Fr. John Hall was born on 13th March 1949. He was educated at St Dunstan’s College, Catford and St Chad’s College, University of Durham (BA). Following two years as a teacher he studied for ordination at Cuddesdon Theological College, Oxford. Previously Curate at S. John the Divine, Kennington, on All Saints’ Day 1978 Father John Hall was inducted as Priest-in-Charge at All Saints’ by the Lord Bishop of Southwark. The ceremony attracted hundreds of people from all over South London and filled the church. The Borough was represented by the Deputy Mayor and Mayoress of Merton – Councillor Harry Cowd & Mrs. Una Cowd. Also in attendance were the Mayor and Mayoress of Lambeth (to whom John Hall had been chaplain), and over 120 parishioners from Fr. John’s previous parish – S. John the Divine, Kennington. Dr Stockwood, in welcoming them all, addressed the congregation of All Saints’ telling them: – “I’m sure you will quickly take your new parish priest into your hearts and give him all the encouragement you can. And what a wonderful day it is to be made parish priest. It is All Saints’ Day, one of the greatest festivals of the year. And,” he added, “you have all been called to be saints and your lives should be spent working towards that end. You have no right,” he said, “to expect from your clergy what you don’t expect from yourselves.”
Fr. John quickly introduced the ‘passing of the peace’ and services became ‘westward facing.’ He also introduced a daily Mass and was pleased that this was regularly well attended “because,” he said, “this was an indispensable basis for parish life.”
The South Road School was to close at the end of the academic year in 1979, with celebrations planned to mark the event. There were now only 35 children on the roll – the same number that had been in attendance when the school first opened some 112 years ago. Progress on the new school was well on schedule with completion due in 1981. In a drive to make the church more efficient, and to go forward constructively, several sub-committees were set up in early May 1979. Each committee was charged to meet once between every meeting of the full church council and then report back. The committees were to cover finance, buildings and social matters, with the building committee allowed to put in hand essential work up to a maximum cost of £500. Other projects under consideration were conversion of the boiler from oil fired to gas, and necessary work on the organ.
The final closure of the South Road School came in July 1979. Pupils were to be transferred to the Haydons Road School and a special service was to be held in the church on July 18th conducted by Canon Peter Penwarden – currently Vice-Provost of Southwark Cathedral. Former pupils and teachers were invited to say farewell to the old school – to have a last look around and to hear readings from some of the old log books. The school had been opened on January 21st 1867 and the present head – Mike Hayter – said that it would be his duty to close the doors for the last time. The Wimbledon News reported that “to the casual observer the building looks no different now than it did at the turn of the century when it accommodated more than 1,000 pupils – aged between 4 and 14 years – working in three separate schools housed under one roof. However, upon entering the building it is possible to see how a programme of modernisation has enabled the place to continue. All Saints’ is still well remembered by many local residents who recall their school days with much affection. The log books, official hand-written documents, completed by the headmaster since 1867, recount the life of the school from major event to minor detail. Also included, word for word, are the reports of School and Church Inspectors who frequently commented on such things as the cleanliness of the children – or otherwise, the thoroughness of the work, and the teaching abilities of the staff. Discipline, despite what we are told, seems to have been as much a problem in Victorian times as it is today – truancy, swearing, horseplay and rudeness were often encountered. What is different today is the punishment. How many children or parents of today would tolerate a child being told to write out the word obedience for a week?”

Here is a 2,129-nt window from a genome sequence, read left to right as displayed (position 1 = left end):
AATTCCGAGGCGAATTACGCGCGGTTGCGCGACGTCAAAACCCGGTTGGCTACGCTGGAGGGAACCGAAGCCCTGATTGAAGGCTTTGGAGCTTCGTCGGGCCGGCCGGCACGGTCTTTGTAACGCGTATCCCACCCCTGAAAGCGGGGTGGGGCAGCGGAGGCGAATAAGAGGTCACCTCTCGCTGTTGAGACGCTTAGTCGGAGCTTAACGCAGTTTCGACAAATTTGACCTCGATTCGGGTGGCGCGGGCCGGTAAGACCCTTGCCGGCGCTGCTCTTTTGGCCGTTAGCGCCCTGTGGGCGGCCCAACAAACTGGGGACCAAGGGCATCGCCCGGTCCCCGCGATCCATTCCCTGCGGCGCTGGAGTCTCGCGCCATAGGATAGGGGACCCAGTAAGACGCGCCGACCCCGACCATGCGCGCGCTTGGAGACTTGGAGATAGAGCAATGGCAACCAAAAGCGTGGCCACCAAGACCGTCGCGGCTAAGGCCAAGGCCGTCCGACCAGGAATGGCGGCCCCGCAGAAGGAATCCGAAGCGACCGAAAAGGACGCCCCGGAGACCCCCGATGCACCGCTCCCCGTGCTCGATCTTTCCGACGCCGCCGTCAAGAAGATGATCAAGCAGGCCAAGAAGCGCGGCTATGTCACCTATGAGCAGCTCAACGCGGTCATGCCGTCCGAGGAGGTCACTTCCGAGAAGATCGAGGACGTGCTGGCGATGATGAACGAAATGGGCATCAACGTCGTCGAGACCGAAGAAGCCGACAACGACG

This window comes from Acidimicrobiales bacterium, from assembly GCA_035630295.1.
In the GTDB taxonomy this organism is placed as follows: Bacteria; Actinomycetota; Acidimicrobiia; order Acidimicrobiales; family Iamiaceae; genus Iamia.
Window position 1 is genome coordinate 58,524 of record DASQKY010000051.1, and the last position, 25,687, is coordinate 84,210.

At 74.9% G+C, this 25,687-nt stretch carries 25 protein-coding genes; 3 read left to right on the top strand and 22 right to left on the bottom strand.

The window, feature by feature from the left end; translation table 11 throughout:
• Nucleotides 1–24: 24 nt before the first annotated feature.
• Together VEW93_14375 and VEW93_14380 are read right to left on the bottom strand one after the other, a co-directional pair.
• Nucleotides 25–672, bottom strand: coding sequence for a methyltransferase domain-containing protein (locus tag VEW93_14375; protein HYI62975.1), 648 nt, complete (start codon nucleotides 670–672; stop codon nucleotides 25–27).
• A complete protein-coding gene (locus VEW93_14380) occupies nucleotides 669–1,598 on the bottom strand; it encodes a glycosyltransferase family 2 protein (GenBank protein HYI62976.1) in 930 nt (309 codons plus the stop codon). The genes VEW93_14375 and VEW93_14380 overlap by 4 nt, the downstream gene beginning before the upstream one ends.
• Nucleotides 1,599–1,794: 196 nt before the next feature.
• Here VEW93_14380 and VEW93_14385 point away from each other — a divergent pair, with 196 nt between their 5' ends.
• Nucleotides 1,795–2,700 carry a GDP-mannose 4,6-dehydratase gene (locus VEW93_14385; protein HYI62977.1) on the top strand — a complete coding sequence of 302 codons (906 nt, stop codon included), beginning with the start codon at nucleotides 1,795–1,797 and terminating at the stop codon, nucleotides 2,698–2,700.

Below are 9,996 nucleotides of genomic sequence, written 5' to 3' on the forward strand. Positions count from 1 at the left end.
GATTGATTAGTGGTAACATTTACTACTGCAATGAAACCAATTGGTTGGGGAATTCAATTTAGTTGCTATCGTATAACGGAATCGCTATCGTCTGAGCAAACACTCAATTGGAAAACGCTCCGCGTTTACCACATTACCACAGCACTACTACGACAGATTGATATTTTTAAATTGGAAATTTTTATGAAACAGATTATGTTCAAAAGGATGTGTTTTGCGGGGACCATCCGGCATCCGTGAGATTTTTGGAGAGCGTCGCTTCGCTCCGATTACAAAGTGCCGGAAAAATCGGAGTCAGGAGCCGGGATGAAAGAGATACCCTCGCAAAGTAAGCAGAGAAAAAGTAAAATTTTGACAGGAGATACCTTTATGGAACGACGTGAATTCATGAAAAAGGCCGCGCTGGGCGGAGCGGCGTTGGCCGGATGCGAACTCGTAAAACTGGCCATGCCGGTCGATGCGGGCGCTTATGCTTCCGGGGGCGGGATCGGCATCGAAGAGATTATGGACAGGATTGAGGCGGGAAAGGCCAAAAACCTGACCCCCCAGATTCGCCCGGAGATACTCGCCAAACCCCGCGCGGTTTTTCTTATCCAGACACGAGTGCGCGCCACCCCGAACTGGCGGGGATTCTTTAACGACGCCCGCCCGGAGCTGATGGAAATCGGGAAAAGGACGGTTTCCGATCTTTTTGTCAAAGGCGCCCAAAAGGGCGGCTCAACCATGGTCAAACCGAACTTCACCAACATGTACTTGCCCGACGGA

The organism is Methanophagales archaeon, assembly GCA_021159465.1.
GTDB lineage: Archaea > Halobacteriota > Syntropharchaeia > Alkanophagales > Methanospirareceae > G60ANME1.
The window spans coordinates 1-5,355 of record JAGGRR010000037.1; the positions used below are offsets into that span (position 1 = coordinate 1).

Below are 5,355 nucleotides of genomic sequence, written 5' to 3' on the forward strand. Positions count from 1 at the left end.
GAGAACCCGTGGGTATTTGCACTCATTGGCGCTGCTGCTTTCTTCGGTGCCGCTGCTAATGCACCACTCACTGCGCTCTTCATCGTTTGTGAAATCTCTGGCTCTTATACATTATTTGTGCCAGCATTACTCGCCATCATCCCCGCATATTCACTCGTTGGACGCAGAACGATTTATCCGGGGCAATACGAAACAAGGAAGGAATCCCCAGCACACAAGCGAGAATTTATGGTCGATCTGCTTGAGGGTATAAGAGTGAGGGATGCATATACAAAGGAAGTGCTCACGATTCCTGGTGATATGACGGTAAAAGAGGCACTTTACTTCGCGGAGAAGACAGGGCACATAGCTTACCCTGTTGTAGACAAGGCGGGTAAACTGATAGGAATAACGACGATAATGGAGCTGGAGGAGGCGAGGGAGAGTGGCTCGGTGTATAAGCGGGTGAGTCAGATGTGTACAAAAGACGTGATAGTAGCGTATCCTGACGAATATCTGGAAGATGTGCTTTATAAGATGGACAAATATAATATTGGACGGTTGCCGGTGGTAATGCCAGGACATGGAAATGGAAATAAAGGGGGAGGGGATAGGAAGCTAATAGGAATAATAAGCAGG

The school could claim no famous ex-pupils, no headlines of national status, no educational doctrines of lasting importance and no achievements of any great significance – it had been a bread-and-butter school from beginning to end and yet thousands of other schools like it enable man to walk on the moon, surgeons to perform heart transplants, generals to win battles and creators to create.
Under Fr. John’s guidance the profile of the parish was raised. Greater use was made of publicity and it was hoped that the church could be kept open during the day. Somewhat controversially girls were to be admitted to the choir and sixteen girls soon expressed a willingness to join, whereas the organist wanted to recruit more boys! It transpired that the resulting ensemble of mixed voices would number about 40, all of whom would sit in the choir stalls and wear cassocks and cottas.